On Saturday, I was reading in the Catechism about how Jesus, when united with the Church, forms the “whole Christ” or “total Christ” (Christus totus). The phrase comes from the writings of St. Augustine. Here’s what the Catechism says on it:
795 Christ and his Church thus together make up the “whole Christ” (Christus totus). The Church is one with Christ. The saints are acutely aware of this unity:Let us rejoice then and give thanks that we have become not only Christians, but Christ himself. Do you understand and grasp, brethren, God’s grace toward us? Marvel and rejoice: we have become Christ. For if he is the head, we are the members; he and we together are the whole man. . . . The fullness of Christ then is the head and the members. But what does “head and members” mean? Christ and the Church. (St. Augustine, In Jo. ev. 21,8:PL 35,1568.)
Our redeemer has shown himself to be one person with the holy Church whom he has taken to himself. (Pope St. Gregory the Great, Moralia in Job, præf.,14:PL 75,525A.)
Head and members form as it were one and the same mystical person. (St. Thomas Aquinas, STh III,48,2.)
A reply of St. Joan of Arc to her judges sums up the faith of the holy doctors and the good sense of the believer: “About Jesus Christ and the Church, I simply know they’re just one thing, and we shouldn’t complicate the matter.” (Acts of the Trial of Joan of Arc)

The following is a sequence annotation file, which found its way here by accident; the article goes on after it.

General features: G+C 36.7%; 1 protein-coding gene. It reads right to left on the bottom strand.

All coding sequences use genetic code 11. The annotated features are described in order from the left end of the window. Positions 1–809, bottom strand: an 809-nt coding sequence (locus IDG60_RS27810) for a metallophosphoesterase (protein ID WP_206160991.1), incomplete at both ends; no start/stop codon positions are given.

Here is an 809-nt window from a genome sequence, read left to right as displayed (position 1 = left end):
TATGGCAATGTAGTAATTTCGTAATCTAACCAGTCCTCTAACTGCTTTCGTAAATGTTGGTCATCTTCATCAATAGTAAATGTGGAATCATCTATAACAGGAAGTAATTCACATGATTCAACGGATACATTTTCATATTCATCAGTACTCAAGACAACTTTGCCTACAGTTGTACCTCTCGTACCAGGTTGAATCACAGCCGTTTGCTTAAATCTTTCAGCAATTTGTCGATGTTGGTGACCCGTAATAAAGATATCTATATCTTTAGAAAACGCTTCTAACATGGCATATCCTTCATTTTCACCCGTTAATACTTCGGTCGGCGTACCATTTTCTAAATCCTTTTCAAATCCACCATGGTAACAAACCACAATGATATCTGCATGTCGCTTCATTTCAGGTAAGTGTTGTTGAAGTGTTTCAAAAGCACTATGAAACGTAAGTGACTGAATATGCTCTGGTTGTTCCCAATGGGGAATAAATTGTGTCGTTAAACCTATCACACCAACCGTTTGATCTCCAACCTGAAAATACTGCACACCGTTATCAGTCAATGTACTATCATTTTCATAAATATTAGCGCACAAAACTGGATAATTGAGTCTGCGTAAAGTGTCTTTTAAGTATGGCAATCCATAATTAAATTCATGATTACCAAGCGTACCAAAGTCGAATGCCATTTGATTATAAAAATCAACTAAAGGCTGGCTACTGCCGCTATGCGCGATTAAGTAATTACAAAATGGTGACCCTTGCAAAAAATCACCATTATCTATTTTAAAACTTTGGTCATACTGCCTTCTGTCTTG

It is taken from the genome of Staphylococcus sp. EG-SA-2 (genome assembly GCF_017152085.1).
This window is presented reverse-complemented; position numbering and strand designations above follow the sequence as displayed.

I keep asking that the God of our Lord Jesus Christ, the glorious Father, may give you the Spirit of wisdom and revelation, so that you may know Him better. I pray that the eyes of your heart may be enlightened in order that you may know the hope to which He has called you, the riches of His glorious inheritance in His holy people, and His incomparably great power for us who believe. That power is the same as the mighty strength He exerted when He raised Christ from the dead and seated Him at His right hand in the heavenly realms, far above all rule and authority, power and dominion, and every name that is invoked, not only in the present age but also in the one to come. And God placed all things under His feet and appointed Him to be Head over everything for the Church, which is His Body, the fullness of Him who fills everything in every way.
That’s exactly what the Catechism and St. Augustine were saying. The fullness of Christ is found in Christ united with His Body, the Church. You can’t possibly possess one without the other.